This week in MathOnco 185

Organoid environmental effects, classic growth models in humans, adaptive therapy, model-informed drug development, and more

“This week in Mathematical Oncology” — Oct. 28, 2021
> mathematical-oncology.org
From the editor:

This week’s edition includes papers on organoid environmental effects, classic growth models in humans, adaptive therapy, model-informed drug development, tumor-immune interactions and more.

Enjoy!

Jeffrey West
jeffrey.west@moffitt.org

  1. Perspective on model-informed drug development
    Lawrence J. Lesko

  2. Prediction of overall survival in patients across solid tumors following atezolizumab treatments: A tumor growth inhibition–overall survival modeling framework
    Phyllis Chan, Mathilde Marchand, Kenta Yoshida, Shweta Vadhavkar, Nina Wang, Alyse Lin, Benjamin Wu, Marcus Ballinger, Nitzan Sternheim, Jin Y. Jin, René Bruno

  3. Multistate model for pharmacometric analyses of overall survival in HER2-negative breast cancer patients treated with docetaxel
    Sreenath M. Krishnan, Lena E. Friberg, René Bruno, Ulrich Beyer, Jin Y. Jin, Mats O. Karlsson

  4. Optimizing Adaptive Therapy Based on the Reachability to Tumor Resistant Subpopulation
    Jiali Wang, Yixuan Zhang, Xiaoquan Liu, Haochen Liu

  5. Modeling Prostate Cancer Treatment Responses in the Organoid Era: 3D Environment Impacts Drug Testing
    Annelies Van Hemelryk, Lisanne Mout, Sigrun Erkens-Schulze, Pim J. French, Wytske M. van Weerden, Martin E. van Royen

  6. Cells with cancer-associated mutations overtake our tissues as we age
    Edward J. Evans Jr., James DeGregori

  1. Towards integration of time-resolved confocal microscopy of a 3D in vitro microfluidic platform with a hybrid multiscale model of tumor angiogenesis
    Caleb M. Phillips, Ernesto A. B. F. Lima, Manasa Gadde, Angela M. Jarrett, Marissa Nichole Rylander, Thomas E. Yankeelov

  2. Dynamics of fibril collagen remodeling by tumor cells using individual cell-based mathematical modeling
    Sharan Poonja, Mehdi Damaghi, Katarzyna A. Rejniak

  3. Classical Mathematical Models for Prediction of Response to Chemotherapy and Immunotherapy
    Narmin Ghaffari Laleh, Chiara Maria Lavinia Loeffler, Julia Grajek, Kateřina Staňková, Alexander T. Pearson, Hannah Sophie Muti, Christian Trautwein, Heiko Enderling, Jan Poleszczuk, Jakob Nikolas Kather

  4. Spatio-temporal modelling of phenotypic heterogeneity in tumour tissues and its impact on radiotherapy treatment
    Giulia L. Celora, Helen M. Byrne, P.G. Kevrekidis

  5. Collective gradient sensing with limited positional information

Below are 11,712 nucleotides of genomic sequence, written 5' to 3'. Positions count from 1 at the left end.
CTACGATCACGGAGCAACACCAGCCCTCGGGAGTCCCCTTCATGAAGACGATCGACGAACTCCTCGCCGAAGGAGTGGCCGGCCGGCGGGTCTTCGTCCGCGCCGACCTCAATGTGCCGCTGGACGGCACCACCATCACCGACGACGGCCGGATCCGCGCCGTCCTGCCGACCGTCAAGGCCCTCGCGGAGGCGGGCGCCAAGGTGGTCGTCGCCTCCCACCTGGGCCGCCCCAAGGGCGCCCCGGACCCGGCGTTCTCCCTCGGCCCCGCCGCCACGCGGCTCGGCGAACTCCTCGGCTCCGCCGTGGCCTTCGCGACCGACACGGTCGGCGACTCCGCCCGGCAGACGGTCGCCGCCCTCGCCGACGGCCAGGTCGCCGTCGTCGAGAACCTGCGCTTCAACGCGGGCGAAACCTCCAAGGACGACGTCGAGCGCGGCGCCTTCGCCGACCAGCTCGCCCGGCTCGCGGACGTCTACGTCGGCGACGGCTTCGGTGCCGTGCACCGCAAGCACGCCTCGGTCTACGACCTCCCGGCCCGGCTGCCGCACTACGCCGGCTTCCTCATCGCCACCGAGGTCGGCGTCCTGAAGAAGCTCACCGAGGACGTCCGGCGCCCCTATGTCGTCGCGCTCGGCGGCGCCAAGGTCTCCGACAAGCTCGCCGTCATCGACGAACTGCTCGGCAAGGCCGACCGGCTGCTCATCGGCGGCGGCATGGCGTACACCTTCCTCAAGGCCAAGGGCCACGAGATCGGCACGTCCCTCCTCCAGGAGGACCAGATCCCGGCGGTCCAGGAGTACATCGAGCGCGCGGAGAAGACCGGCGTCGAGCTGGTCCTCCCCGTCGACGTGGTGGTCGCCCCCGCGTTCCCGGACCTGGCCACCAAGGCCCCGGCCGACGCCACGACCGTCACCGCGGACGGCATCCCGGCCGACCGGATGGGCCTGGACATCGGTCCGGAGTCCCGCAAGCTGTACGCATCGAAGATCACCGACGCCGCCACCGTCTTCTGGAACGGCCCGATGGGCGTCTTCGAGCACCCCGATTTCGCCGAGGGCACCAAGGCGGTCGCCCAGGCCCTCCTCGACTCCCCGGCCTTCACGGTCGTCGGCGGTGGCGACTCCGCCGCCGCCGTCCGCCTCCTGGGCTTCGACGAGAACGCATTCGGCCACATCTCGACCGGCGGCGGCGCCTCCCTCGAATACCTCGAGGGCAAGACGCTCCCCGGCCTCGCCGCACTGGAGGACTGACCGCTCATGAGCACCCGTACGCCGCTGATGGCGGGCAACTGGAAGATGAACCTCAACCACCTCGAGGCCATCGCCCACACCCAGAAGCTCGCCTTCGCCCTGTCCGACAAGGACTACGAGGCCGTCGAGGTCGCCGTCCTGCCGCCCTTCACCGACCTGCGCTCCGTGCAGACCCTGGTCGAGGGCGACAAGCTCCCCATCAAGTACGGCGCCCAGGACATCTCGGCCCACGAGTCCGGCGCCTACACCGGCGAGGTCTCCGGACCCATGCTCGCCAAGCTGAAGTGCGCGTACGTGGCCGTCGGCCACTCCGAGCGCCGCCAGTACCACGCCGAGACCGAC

Emiliano Perez Ipiña, Brian A. Camley

  1. The Night Science Podcast
    “Where do ideas come from? In each episode, scientists Itai Yanai and Martin Lercher explore science’s creative side with a leading colleague.”

The newsletter now has a dedicated homepage (thisweekmathonco.substack.com), which allows us to post cover artwork for each issue. We encourage submissions that coincide with the release of a recent paper from your group.

Caption: In the simplest sense, the ultimate goal of treating cancer is for the patient to remain alive. This is not synonymous with eradicating every tumor cell in the body. Similar to the failure of high-dose synthetic pesticides in agricultural pest management to result in “cured fields,” high dose treatments in metastatic disease rarely, if ever, result in a cure. So, until truly curative therapies are developed, the treatment of metastatic disease could greatly benefit from the development of a long-term management clinical paradigm that judiciously uses the plethora of therapies that are already available. Coined as “Integrated Metastatic Management,” this new clinical paradigm would draw heavily from the principles of agricultural pest management and could result in the slowing or curtailing of widespread resistance to treatment, reducing overall drug usage, and increasing the overall survival and quality of life of cancer patients.

Created by: Cover art and design by Leslie Caroline Wilcox, 2021.

More info: Read Jessica Cunningham’s dissertation here, or download her recent opinion piece about metastatic management published in Nature Ecology & Evolution. Twitter: @CunninghamJessJ.

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